Uncanny X-Men #481 by Ed Brubaker, Billy Tan, and Danny Miki with Allen Martinez.  $2.99, Marvel.

I'm still haven't made up my mind about Brubaker's take on our favorite persecuted mutants.  I don't like either group of the two main books (Astonishing remains a vanity project until Whedon leaves), but Carey's arc is so far more interesting than Brubaker's.  It's possible, of course, that it's because this is 12 parts instead of 6, but I'm not so sure.  It could be that I have never been particularly interested in "X-Men in Space" storylines, and I'm only interested in this because Brubaker is a good writer.  So it's not bad, but it's not that great, either.  I always like it when comic book characters in mainstream superhero books get busy, so Rachel getting it on with Korvus the Shi'ar is fine, although Tan draws her to look somewhat young, so it's kind of skeevy.  Yes, I said skeevy!  Meanwhile, there's a palace coup, and the X-Men decide to go see Corsair.  Because, you know, space isn't all that big - you're always running into people you know!

This is the seventh part of the twelve-parter, so although it's moving along, it's just that it seems like it's setting up and setting up and setting up, and all the regular folk are just moving into place.  I like how whenever the X-Men go into space, they come across the same people.  When the Avengers go into space, they run into the same people, who are completely different from the people the X-Men run into.  When the Fantastic Four go into space ... you get the idea.  So my question is: where are the Brood?  I'm sure they'll be stopping by!

So we'll see how this plays out.  It's good enough to hold my interest right now, but I'm not sure about it.  How's that for decisive!

Welcome to Tranquility #1 by Gail Simone and Neil Googe.  $2.99, DC/Wildstorm.

Gail Simone seems to do this kind of comic quite well.  It's not really laugh-out-loud funny (although she can do that, and there are certainly funny lines), but it's still humorous.  It also does a good job with a fresh take on superheroes - where do they go when they retire?  Well, they go to Tranquility, where they can hang out, grow old, and relive past glories!  The story begins with a newsreel about Minxy Millions, who fought bad guys back in the day.  Then we get to the present, and the sheriff, Thomasina Lindo, is trying to convince a reporter that she should go away and not bother them.  Of course, the reporter, Collette Pearson, sticks around, with her cameraman.  At that moment Minxy, who has aged a bit, flies one of her planes down main street, causing much destruction.  This is a nice way to show us the heroes in their glory and now.  The sheriff and the mayor are at odds with the need to show the reporter around the town, but the mayor, Alex Fury, thinks it will be good PR, especially because he can show the world that villains live there too, all in harmony.  Thomasina takes Collette to a local diner, where they meet some more locals, and then Emo, a punk with a visor over his face that shows emoticons (which is very funny), shows up with his gang, causing trouble.  There's a bit of a brouhaha, but suddenly Mr. Articulate, one of the older heroes, ends up with what is not quite a sword but is still sharp through his heart.  Thomasina shuts the diner down, and we have a locked-room mystery!  Well, maybe.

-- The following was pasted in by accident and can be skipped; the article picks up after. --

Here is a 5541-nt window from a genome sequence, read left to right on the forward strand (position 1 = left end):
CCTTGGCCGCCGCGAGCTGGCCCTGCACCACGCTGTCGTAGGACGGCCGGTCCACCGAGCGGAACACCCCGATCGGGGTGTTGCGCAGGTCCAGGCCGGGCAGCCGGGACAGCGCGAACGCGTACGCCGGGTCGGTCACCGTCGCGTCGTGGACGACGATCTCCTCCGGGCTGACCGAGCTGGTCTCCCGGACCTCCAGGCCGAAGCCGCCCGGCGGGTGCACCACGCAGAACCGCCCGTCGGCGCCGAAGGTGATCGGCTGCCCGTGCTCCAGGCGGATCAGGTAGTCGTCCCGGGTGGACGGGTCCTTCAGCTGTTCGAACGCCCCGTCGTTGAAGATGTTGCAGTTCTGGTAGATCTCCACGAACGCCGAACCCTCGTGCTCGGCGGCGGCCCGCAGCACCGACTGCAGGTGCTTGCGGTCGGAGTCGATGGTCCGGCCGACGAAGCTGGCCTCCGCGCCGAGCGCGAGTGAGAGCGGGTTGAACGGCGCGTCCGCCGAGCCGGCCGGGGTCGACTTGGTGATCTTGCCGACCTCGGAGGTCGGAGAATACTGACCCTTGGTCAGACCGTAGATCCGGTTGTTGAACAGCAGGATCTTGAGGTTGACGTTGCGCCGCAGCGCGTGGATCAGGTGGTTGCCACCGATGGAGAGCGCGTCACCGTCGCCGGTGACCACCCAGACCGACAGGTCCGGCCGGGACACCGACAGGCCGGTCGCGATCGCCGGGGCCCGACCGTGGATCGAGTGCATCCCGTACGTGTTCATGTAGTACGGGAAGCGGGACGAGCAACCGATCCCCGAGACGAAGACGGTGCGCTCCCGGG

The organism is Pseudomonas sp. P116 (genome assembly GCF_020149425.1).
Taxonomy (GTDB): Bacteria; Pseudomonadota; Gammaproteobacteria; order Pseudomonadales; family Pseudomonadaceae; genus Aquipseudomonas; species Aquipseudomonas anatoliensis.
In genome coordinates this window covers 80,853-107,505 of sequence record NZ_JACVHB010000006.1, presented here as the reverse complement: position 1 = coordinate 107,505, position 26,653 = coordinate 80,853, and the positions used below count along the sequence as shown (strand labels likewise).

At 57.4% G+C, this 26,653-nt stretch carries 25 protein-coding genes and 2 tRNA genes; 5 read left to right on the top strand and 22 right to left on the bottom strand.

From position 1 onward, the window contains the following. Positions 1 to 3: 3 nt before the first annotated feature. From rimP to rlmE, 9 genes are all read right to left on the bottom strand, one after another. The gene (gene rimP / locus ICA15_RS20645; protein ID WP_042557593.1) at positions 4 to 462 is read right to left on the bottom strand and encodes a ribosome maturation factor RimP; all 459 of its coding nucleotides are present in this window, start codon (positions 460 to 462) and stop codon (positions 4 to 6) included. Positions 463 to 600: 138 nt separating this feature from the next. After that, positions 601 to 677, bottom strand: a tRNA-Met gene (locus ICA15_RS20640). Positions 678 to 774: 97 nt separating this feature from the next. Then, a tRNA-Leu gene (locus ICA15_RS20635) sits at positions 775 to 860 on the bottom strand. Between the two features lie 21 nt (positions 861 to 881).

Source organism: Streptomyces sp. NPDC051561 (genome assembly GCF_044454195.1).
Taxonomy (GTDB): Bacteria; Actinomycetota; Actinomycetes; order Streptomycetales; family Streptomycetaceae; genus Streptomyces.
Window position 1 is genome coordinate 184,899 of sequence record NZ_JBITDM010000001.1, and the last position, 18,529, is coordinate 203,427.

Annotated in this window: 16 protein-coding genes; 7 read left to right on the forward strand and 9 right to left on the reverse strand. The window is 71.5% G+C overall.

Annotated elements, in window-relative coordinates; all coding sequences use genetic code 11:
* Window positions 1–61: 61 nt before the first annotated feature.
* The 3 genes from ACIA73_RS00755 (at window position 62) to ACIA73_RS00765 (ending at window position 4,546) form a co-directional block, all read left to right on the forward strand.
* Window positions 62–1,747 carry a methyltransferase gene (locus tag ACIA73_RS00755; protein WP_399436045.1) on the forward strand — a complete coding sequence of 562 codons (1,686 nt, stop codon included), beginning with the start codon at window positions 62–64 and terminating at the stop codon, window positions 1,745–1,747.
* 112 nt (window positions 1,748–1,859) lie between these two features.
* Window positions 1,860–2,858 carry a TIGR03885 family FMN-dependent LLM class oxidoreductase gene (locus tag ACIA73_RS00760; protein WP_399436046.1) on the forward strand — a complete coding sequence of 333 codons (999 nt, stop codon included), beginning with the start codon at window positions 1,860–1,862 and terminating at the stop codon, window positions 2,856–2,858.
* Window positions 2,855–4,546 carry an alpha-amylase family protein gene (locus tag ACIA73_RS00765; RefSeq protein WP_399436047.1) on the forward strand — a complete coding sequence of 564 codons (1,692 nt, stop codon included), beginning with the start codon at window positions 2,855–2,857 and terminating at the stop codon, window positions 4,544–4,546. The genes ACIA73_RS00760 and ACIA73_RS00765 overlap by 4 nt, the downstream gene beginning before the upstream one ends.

This is a nice book.  The characters are well done, treated with respect even though they are funny and could be mocked.  The idea of superheroes losing their minds and not being able to turn back into a superhero (as one of them can't do) and not being able to pilot their planes anymore (like Minxy) is fascinating, and Simone does a good job with it.  There are a lot of characters, but they are all pretty distinctive, and so we can do a good job figuring out who's who.  And there's nothing wrong with a good mystery.  I hope Simone can pull it off, because, as I've lamented before, murder mysteries in comics aren't usually that good.

Neil Googe's art is fine.  It's vibrant and eye-catching, and each character complements Simone's writing, so that we can easily tell them apart.  Emo's face is great - the use of all the goofy emoticons adds a nice goofy element to the book that doesn't come from making fun of the older heroes.  I don't quite know why everyone has a circle drawn on the end of their noses - it's weird.  But other than that, it's nice art.

This is a mini-series, right?  I think it is, and I have no problem getting the rest of it.  Gail, are you out there?  Is it a mini-series?


Agents of Atlas #5 (of 6) by Jeff Parker, Leonard Kirk, and Kris Justice.  $2.99, Marvel.

You know what that cover should say?  "Jazz Hands!"

Doctor Strange: The Oath #3 (of 5) by Brian K. Vaughan and Marcos Martin.  $2.99, Marvel.

One of the nice things about not reading mini-series until they are finished is that I can miss issues and not worry about them too much.  I missed the second issue of this, but I'll find it.  This I swear!!!!!  (See, it's called The Oath, and I'm swearing ... never mind.)

Mystery in Space #4 (of 1-2-3-4-5-6-7-8) by Jim Starlin, Shane David, and Matt Banning.  $3.99, DC.

Shane Davis, Wizard's rising star.  Why not Jim Starlin?  He's a new guy, right?  He's never done anything before this!

The Nightly News #2 (of 6) by Jonathan Hickman.  $2.99, Image.

I flipped through this, and it looks a keen as the first one.  It's as packed with stuff, too.  I hope it comes out on a decent schedule, because it will probably be a fun read.

The Other Side #3 (of 5) by Jason Aaron and Cameron Stewart.  $2.99, DC/Vertigo.

I didn't even look at this.  That's how much I trust Aaron and Stewart!

Well, that's it for this week.  I may go hungry for the next few days, because I spent all our money on comics!  That's the sacrifice I make!